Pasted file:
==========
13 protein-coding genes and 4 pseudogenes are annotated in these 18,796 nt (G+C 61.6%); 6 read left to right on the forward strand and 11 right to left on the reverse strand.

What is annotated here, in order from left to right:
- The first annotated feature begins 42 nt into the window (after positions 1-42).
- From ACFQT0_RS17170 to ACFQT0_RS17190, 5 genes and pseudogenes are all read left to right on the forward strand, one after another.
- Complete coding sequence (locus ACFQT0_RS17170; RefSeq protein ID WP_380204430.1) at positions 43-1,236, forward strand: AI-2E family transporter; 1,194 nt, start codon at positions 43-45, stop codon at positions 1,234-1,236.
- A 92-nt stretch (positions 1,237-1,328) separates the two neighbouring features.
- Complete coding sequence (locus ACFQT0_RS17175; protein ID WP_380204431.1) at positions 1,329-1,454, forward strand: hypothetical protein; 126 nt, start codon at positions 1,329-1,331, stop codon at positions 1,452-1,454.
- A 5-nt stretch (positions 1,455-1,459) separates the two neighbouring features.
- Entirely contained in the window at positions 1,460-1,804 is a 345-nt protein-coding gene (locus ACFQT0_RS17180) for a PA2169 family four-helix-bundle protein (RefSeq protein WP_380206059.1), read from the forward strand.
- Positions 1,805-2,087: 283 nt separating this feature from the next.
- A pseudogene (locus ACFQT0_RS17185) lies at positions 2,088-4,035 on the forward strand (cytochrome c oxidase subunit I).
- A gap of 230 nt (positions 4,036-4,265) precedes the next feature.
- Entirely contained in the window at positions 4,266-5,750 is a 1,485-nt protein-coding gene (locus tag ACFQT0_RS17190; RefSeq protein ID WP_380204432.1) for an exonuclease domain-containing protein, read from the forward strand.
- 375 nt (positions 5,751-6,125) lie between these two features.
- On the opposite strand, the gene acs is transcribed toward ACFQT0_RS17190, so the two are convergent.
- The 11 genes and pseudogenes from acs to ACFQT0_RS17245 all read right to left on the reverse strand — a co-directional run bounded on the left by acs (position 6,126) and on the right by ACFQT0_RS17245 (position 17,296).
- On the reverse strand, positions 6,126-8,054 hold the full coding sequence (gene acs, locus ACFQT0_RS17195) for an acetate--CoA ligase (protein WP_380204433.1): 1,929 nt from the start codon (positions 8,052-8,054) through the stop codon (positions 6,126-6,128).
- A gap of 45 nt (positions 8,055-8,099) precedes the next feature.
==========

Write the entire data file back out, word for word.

13 protein-coding genes and 4 pseudogenes are annotated in these 18,796 nt (G+C 61.6%); 6 read left to right on the forward strand and 11 right to left on the reverse strand.

What is annotated here, in order from left to right:
- The first annotated feature begins 42 nt into the window (after positions 1-42).
- From ACFQT0_RS17170 to ACFQT0_RS17190, 5 genes and pseudogenes are all read left to right on the forward strand, one after another.
- Complete coding sequence (locus ACFQT0_RS17170; RefSeq protein ID WP_380204430.1) at positions 43-1,236, forward strand: AI-2E family transporter; 1,194 nt, start codon at positions 43-45, stop codon at positions 1,234-1,236.
- A 92-nt stretch (positions 1,237-1,328) separates the two neighbouring features.
- Complete coding sequence (locus ACFQT0_RS17175; protein ID WP_380204431.1) at positions 1,329-1,454, forward strand: hypothetical protein; 126 nt, start codon at positions 1,329-1,331, stop codon at positions 1,452-1,454.
- A 5-nt stretch (positions 1,455-1,459) separates the two neighbouring features.
- Entirely contained in the window at positions 1,460-1,804 is a 345-nt protein-coding gene (locus ACFQT0_RS17180) for a PA2169 family four-helix-bundle protein (RefSeq protein WP_380206059.1), read from the forward strand.
- Positions 1,805-2,087: 283 nt separating this feature from the next.
- A pseudogene (locus ACFQT0_RS17185) lies at positions 2,088-4,035 on the forward strand (cytochrome c oxidase subunit I).
- A gap of 230 nt (positions 4,036-4,265) precedes the next feature.
- Entirely contained in the window at positions 4,266-5,750 is a 1,485-nt protein-coding gene (locus tag ACFQT0_RS17190; RefSeq protein ID WP_380204432.1) for an exonuclease domain-containing protein, read from the forward strand.
- 375 nt (positions 5,751-6,125) lie between these two features.
- On the opposite strand, the gene acs is transcribed toward ACFQT0_RS17190, so the two are convergent.
- The 11 genes and pseudogenes from acs to ACFQT0_RS17245 all read right to left on the reverse strand — a co-directional run bounded on the left by acs (position 6,126) and on the right by ACFQT0_RS17245 (position 17,296).
- On the reverse strand, positions 6,126-8,054 hold the full coding sequence (gene acs, locus ACFQT0_RS17195) for an acetate--CoA ligase (protein WP_380204433.1): 1,929 nt from the start codon (positions 8,052-8,054) through the stop codon (positions 6,126-6,128).
- A gap of 45 nt (positions 8,055-8,099) precedes the next feature.